How We Can Apply Proven Lessons from Business to the Family
This is a summary of part of the talk I recently gave at the Southern California Catholic Home Educators conference in Costa Mesa, California. You may watch the entire talk in three parts in the videos embedded at the end of this summary.
Responsibility of Fathers
In his book Lifeline: The Religious Upbringing of Your Children author James Stenson observed:
“Your children’s souls are forever. Where will your children’s souls be when time has passed away? This question should haunt you, press on you daily, drive you to surpass your limitations. Your children will exist for all eternity in one of only two states: everlasting happiness with God in heaven, or everlasting pain and sorrow in hell. Your children will freely live and die in God’s friendship – or they will freely cut themselves off from His love while they live, and then suffer the ‘second death’ for all eternity.
“You, as a loving parent, must never lose sight of this horrendous threat to your children. There is a hell. Hell exists, and all its evil forces are poised at the souls of your children. Our blessed Savior warned of hell repeatedly, more than a dozen times in the Gospels. He warned each of us, all of us, of the dreadful fate awaiting those who reject His love and forgiveness.
“He calls upon you, as His loving servant, to save your children and lead them to Him. He calls on you to love your children as He loves them, to the point of sacrifice.
“He will hold you answerable for the eternal destiny of your children. After your death, when you pass to judgment, He will ask you: ‘How well did you teach our children – yours and mine – to know me, love me, and to serve me?’”
Although written by a modern-day Catholic lay man rather than a canonized saint or Apostle, Mr. Stenson’s premise is true and Biblical. Pondering it or the many Bible references it brings to mind (Revelation 21:8, 2 Thessalonians 1:5-10, and Matthew 13:49-50 to name a few) should fill us parents with speechless awe at the tremendous responsibility God has given us.
It must be emphasized: GOD HAS GIVEN US PARENTS A TREMENDOUS RESPONSIBILITY.
This one word, responsibility, should be ever-present in our minds as fathers, and should guide our every decision and action with respect to leading our families and raising our children.
This great responsibility requires leadership in the home. Each family must have a leader or the family will drift with no aim toward Heaven and away from Hell. Like it or not, gentlemen, whether in the well-known Ephesians Chapter 5 or countless other Scriptural references, God has placed husbands and fathers in a position of leadership within their families. Believe me, I know it would be a lot easier if that weren’t the case, but….
FATHERS HAVE THE GREATEST RESPONSIBILITY of anyone in the family.
The Father’s Leadership Role
Pondering this in the light of my occupation in business, has helped me to better understand my role in the family, and I hope that it will help you too.
If we liken our families to a business, say “Smith Family, Inc.,” what would the leadership structure look like? We would have a Chairman of the Board who chooses the Chief Executive Officer (“CEO”) and the Chief Operating Officer (“COO”). The CEO is the senior leader in the business, while the COO is the senior implementer in the business. In a family, these roles are filled by God as Chairman of the Board who chose you and your wife as CEO and COO of your family.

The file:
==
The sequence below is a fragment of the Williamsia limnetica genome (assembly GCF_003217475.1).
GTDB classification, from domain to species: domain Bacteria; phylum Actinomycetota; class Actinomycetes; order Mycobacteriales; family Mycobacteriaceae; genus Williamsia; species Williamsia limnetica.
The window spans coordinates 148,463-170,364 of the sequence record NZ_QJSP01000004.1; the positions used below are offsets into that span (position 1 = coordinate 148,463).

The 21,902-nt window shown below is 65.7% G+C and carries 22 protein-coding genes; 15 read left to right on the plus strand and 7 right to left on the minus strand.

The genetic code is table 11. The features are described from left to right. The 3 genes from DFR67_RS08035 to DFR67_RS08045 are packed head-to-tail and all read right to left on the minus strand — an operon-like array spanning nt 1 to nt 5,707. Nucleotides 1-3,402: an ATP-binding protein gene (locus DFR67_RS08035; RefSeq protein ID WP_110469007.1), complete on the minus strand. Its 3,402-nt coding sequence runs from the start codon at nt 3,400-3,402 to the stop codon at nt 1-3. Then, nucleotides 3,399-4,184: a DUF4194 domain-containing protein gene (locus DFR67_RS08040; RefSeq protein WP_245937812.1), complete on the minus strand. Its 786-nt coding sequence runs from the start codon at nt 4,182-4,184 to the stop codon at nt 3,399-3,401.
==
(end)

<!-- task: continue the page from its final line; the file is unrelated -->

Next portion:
In case there’s any doubt as to the need of a leader in a family, we can learn from Fifth Century B.C. Chinese military strategist, Sun Tzu: “If the general is weak and not disciplined, his instructions not clear, the officers and troops lack discipline and their formation in disarray, this is called chaos.” (from “The Art of War”) Based on my experience in business, if there is chaos in an organization, that organization is doomed to failure. And, recalling what James Stenson wrote (“Hell exists, and all its evil forces are poised at the souls of your children.”), if our families fail in the very real battle for salvation, we as fathers will have a grave price to pay.
What is Leadership?
Noted business expert and author of “The One Minute Manager” Ken Blanchard says: “Anytime you use your influence to affect the thoughts and actions of others, you are engaging in leadership.” Put another way, leadership is engaging with your organization (your wife and children) to influence their thoughts and actions. First and foremost, this requires us to live in a godly way as a real example for our family to follow. But that example will only bear fruit if you are actively engaged with your family.
In Paragraph 55 of his most recent Apostolic Exhortation, “Amoris Laetitia,” Pope Francis says: “The absence of a father gravely affects family life and the upbringing of children and their integration into society. This absence, which may be physical, emotional, psychological and spiritual, deprives children of a suitable father figure.” We are sadly all too aware of the absent father in today’s culture of broken marriages; however, Pope Francis makes a keen observation that a father may be absent in more ways than just physically. Emotional, psychological, and spiritual absence can deprive your children just as harmfully as physically leaving.
So, are you at home as much as you can be when you are not at work? When you are at home, are you emotionally and psychologically engaged with your family? Are you spiritually engaged with your family in prayer, study, worship, and the sacraments? If you are not, you are not exercising your responsibility of leadership.
Raising your children is not “just my wife’s thing.” That goes doubly if your wife homeschools your children. Like a business, this enterprise we call the family requires active and engaged mothers and fathers.
A final word on leadership. Unfortunately, too often in history and some cultures, leadership has been confused with the image of a dictator or “strong man.” In Spanish, they call it “machismo.” As noted business expert Peter Drucker says: “Rank does not confer privilege or give power. It imposes responsibility.” Ken Blanchard puts it this way: “Leadership is not about power. It’s not about control; it’s about helping people live according to the vision.”